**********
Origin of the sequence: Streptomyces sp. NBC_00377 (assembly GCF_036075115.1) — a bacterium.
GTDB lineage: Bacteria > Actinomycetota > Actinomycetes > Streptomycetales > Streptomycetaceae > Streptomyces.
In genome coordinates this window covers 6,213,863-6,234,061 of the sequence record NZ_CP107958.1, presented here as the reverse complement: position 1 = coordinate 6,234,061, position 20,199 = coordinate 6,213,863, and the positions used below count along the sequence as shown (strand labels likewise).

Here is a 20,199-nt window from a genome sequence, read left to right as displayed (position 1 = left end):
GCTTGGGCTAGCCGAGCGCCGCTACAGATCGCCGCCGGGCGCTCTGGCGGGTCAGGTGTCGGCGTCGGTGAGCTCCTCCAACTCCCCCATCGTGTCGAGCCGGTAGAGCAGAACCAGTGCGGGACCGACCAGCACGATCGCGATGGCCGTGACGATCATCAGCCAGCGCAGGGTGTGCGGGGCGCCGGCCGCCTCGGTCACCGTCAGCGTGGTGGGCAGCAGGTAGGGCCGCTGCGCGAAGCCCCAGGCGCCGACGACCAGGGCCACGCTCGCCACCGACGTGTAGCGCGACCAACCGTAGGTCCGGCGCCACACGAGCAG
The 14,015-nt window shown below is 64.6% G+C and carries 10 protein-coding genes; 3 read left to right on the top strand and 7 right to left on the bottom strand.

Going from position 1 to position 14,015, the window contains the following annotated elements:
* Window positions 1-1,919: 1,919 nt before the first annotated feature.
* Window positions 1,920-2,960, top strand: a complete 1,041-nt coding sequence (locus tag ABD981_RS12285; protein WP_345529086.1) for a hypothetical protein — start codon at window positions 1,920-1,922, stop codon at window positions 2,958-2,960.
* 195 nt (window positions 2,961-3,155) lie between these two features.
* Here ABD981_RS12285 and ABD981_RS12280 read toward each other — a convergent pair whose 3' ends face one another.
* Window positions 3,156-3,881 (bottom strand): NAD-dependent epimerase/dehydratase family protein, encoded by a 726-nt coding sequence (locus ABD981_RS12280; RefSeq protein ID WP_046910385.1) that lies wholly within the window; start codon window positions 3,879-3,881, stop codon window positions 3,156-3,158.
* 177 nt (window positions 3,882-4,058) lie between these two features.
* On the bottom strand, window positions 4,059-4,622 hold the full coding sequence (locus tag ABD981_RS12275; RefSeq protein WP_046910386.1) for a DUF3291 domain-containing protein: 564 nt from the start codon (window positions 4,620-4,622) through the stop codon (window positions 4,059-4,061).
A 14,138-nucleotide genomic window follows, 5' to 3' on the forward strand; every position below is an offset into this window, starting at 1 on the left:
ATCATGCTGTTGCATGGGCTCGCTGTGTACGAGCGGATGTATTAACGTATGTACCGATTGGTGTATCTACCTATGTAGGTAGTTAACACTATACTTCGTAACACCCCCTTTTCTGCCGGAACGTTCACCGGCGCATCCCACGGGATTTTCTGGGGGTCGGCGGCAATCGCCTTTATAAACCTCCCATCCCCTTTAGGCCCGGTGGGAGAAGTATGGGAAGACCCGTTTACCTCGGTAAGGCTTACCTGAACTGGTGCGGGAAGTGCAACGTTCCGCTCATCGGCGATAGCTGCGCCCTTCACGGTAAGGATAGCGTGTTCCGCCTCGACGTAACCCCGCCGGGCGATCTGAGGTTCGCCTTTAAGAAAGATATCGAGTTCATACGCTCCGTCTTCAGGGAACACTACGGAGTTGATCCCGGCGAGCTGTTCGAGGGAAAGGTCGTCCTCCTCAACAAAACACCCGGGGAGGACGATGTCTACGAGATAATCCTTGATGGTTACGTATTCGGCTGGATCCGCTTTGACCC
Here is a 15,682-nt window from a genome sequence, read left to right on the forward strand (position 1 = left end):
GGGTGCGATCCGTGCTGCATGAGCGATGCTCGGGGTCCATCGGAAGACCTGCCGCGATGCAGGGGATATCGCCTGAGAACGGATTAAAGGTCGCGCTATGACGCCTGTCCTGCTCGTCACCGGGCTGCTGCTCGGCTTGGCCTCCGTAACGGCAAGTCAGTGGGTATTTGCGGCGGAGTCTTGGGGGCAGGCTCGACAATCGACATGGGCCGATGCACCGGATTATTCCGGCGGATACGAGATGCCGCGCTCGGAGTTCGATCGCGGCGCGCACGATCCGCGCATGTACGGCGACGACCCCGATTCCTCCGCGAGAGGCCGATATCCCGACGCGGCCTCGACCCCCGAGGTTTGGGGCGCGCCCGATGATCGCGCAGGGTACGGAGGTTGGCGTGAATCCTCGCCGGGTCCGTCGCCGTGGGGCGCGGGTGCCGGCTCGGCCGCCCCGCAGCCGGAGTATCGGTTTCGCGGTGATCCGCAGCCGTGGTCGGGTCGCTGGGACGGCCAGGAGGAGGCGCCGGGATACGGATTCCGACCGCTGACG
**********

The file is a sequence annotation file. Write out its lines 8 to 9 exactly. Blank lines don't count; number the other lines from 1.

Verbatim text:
* Window positions 1-1,919: 1,919 nt before the first annotated feature.
* Window positions 1,920-2,960, top strand: a complete 1,041-nt coding sequence (locus tag ABD981_RS12285; protein WP_345529086.1) for a hypothetical protein — start codon at window positions 1,920-1,922, stop codon at window positions 2,958-2,960.